What exactly does a child life specialist do?
Today’s the day. Celebrate Child Life Month by following me on a day in the life of a child life specialist at Advocate Children’s Hospital. I’ve been a child life specialist for three and half years now.
Growing up, my best friend was diagnosed with cancer, and he was treated at an Advocate hospital. That’s what led me to become interested in working in pediatrics and, ultimately, I found that child life was the best fit for me.
Today, my day is starting at 10 a.m. I just rolled out of bed. And I know what you’re thinking… “Must be nice.” But, before you get too jealous – I worked until 1 a.m. last night. I’m starting off my day by going for a run.
Having my mornings free allows me to work on other projects. Today, I’m doing work for Walk It Out For Andrew, a nonprofit I started with my friends. This organization fully funds the teen hematology and oncology support groups at Advocate Children’s Hospital on both the Oak Lawn and Park Ridge campuses.
I’m arriving at the Park Ridge campus to start my day. Before I begin my clinical day, I must attend to some administrative duties. One of my jobs is to coordinate in-kind donations, so I’m working on returning a few calls to donors. The generosity of our community continues to inspire me every day.
I also made sure to find time for my large iced coffee, as I prepare for a busy 10-hour shift.
It’s time to head down to the Emergency Department (ED), where I’ll be stationed for the remainder of my shift. It’s already been a very busy day, and my fellow ED staff have greeted me with smiles as they fill me in on current needs.
Here in the pediatric ED, our amazing nurses decorate each room door to make the environment a more welcoming and fun place. I must say, my personal favorite is the Ninja Turtles room.
One of my patients turns 10 years old today. No one should have to spend their birthday in the hospital, but, unfortunately, there are instances when it’s necessary. We like to acknowledge every birthday in the hospital by presenting the patient with a personal gift while the staff sings happy birthday. Our nurses have great singing voices.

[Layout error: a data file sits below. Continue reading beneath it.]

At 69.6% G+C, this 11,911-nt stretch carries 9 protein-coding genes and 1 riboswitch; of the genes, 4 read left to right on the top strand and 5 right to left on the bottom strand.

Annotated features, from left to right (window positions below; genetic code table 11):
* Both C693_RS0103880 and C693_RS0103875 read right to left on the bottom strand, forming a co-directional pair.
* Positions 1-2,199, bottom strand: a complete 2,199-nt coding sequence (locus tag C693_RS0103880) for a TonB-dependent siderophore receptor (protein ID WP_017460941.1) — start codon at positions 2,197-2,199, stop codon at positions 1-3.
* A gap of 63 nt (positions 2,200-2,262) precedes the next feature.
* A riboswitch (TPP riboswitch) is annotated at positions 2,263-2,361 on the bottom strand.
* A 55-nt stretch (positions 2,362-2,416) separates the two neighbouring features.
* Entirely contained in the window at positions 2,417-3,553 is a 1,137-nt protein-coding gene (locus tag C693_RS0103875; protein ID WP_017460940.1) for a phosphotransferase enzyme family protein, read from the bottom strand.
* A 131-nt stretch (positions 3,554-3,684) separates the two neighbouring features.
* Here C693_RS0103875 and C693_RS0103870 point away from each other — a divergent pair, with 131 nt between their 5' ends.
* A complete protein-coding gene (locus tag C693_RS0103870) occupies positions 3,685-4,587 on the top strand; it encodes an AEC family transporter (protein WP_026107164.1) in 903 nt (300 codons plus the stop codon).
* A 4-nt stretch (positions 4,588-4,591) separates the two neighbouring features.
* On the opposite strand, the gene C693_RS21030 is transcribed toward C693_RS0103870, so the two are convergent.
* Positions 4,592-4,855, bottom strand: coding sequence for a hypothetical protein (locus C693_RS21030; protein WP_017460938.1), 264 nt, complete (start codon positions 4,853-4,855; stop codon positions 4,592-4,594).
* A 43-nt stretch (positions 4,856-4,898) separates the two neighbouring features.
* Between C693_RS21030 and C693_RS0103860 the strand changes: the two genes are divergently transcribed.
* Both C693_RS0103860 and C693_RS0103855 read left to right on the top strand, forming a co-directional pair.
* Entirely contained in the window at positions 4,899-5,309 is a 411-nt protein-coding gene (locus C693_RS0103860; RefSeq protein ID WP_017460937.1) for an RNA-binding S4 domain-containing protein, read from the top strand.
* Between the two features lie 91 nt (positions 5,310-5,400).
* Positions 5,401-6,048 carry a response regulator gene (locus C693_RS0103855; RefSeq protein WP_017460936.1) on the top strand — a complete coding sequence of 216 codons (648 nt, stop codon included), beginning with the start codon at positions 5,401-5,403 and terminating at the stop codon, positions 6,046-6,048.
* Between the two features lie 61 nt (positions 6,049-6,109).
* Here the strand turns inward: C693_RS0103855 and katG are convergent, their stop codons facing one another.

My schedule differs day by day, but here are just a few things that I see on a daily basis:
The inpatient floor just paged, so I’m on my way up to assist them with a patient. Although I am based in the ED, once my child life co-workers leave for the evening, I’m responsible for carrying our pager so I’m able to help out in other areas of the hospital.
One of my patients just got the word that he is going to be admitted, which can be very scary. Luckily, we have organizations that donate these blankets so each patient can be a little more comfortable during their stay. He is much happier when I tell him about all the fun things to look forward to on the floor and present him with his cool new blanket.
Having surgery can be scary and confusing for kids. That’s why I provide developmentally appropriate education about an upcoming appendectomy to one of my patients. I allow him to smell our flavored anesthesia masks (strawberry and bubble gum), and then we look at a picture of the GI system together to see if he can identify where the appendix is located.
Wow, what a shift. It was crazy busy, but our team was able to work together to address the high volume of patients and help the kids feel better. Shout out to all of our amazing ED nurses, techs, nurse practitioners, doctors and secretaries.
It’s now after 1 a.m., and after a busy shift, I’m ready to go home and relax. Goodnight, Advocate Children’s Hospital. See you tomorrow.
To support and learn more about Child Life programs at Advocate Children’s Hospital, visit our website.
About the Author
Jamie Lick is a child life specialist at Advocate Children's Hospital in Park Ridge, Ill.